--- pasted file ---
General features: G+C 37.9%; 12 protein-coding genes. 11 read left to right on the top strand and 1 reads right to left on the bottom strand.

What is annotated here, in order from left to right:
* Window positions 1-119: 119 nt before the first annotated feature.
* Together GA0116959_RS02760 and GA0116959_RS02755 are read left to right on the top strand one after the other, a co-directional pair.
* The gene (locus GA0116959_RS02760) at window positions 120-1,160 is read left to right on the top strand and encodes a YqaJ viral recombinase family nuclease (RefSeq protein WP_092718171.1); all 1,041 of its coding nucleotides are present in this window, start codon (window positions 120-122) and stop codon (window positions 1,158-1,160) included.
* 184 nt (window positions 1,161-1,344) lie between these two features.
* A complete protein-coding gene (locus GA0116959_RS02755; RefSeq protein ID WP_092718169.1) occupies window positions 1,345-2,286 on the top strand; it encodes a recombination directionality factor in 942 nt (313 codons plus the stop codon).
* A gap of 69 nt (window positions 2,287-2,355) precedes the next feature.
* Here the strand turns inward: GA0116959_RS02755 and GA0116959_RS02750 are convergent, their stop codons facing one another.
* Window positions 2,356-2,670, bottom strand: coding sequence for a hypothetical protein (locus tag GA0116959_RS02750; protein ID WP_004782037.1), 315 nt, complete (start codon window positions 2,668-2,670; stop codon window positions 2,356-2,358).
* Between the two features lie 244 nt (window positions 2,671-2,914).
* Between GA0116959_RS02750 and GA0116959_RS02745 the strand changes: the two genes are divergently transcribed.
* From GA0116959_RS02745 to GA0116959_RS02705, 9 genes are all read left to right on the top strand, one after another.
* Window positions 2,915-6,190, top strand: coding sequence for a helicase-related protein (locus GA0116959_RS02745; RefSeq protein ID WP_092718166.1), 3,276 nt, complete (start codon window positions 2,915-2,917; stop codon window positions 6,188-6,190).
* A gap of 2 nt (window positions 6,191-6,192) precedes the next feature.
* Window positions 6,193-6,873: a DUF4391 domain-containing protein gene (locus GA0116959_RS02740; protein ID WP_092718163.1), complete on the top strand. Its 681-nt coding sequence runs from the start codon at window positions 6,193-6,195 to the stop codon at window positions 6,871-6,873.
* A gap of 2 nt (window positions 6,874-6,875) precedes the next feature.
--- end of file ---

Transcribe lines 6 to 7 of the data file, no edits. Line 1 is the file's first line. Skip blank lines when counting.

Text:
* 184 nt (window positions 1,161-1,344) lie between these two features.
* A complete protein-coding gene (locus GA0116959_RS02755; RefSeq protein ID WP_092718169.1) occupies window positions 1,345-2,286 on the top strand; it encodes a recombination directionality factor in 942 nt (313 codons plus the stop codon).